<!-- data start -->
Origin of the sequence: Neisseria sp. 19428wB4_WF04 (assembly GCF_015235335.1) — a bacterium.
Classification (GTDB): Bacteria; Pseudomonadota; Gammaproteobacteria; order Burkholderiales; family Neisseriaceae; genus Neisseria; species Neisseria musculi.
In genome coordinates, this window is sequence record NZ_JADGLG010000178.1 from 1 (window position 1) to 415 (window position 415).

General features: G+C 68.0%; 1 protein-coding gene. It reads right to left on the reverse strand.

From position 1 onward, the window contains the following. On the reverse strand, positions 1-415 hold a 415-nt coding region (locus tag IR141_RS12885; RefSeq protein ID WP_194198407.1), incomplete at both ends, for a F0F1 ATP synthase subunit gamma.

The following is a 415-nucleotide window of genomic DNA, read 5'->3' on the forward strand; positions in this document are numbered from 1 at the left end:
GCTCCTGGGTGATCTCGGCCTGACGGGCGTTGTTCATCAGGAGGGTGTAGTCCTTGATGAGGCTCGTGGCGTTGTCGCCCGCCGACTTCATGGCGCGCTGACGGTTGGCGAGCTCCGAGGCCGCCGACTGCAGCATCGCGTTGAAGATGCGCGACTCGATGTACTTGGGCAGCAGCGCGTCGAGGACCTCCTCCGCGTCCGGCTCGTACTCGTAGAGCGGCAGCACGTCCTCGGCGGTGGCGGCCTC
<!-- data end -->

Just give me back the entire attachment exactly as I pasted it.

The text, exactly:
Origin of the sequence: Neisseria sp. 19428wB4_WF04 (assembly GCF_015235335.1) — a bacterium.
Classification (GTDB): Bacteria; Pseudomonadota; Gammaproteobacteria; order Burkholderiales; family Neisseriaceae; genus Neisseria; species Neisseria musculi.
In genome coordinates, this window is sequence record NZ_JADGLG010000178.1 from 1 (window position 1) to 415 (window position 415).

General features: G+C 68.0%; 1 protein-coding gene. It reads right to left on the reverse strand.

From position 1 onward, the window contains the following. On the reverse strand, positions 1-415 hold a 415-nt coding region (locus tag IR141_RS12885; RefSeq protein ID WP_194198407.1), incomplete at both ends, for a F0F1 ATP synthase subunit gamma.

The following is a 415-nucleotide window of genomic DNA, read 5'->3' on the forward strand; positions in this document are numbered from 1 at the left end:
GCTCCTGGGTGATCTCGGCCTGACGGGCGTTGTTCATCAGGAGGGTGTAGTCCTTGATGAGGCTCGTGGCGTTGTCGCCCGCCGACTTCATGGCGCGCTGACGGTTGGCGAGCTCCGAGGCCGCCGACTGCAGCATCGCGTTGAAGATGCGCGACTCGATGTACTTGGGCAGCAGCGCGTCGAGGACCTCCTCCGCGTCCGGCTCGTACTCGTAGAGCGGCAGCACGTCCTCGGCGGTGGCGGCCTC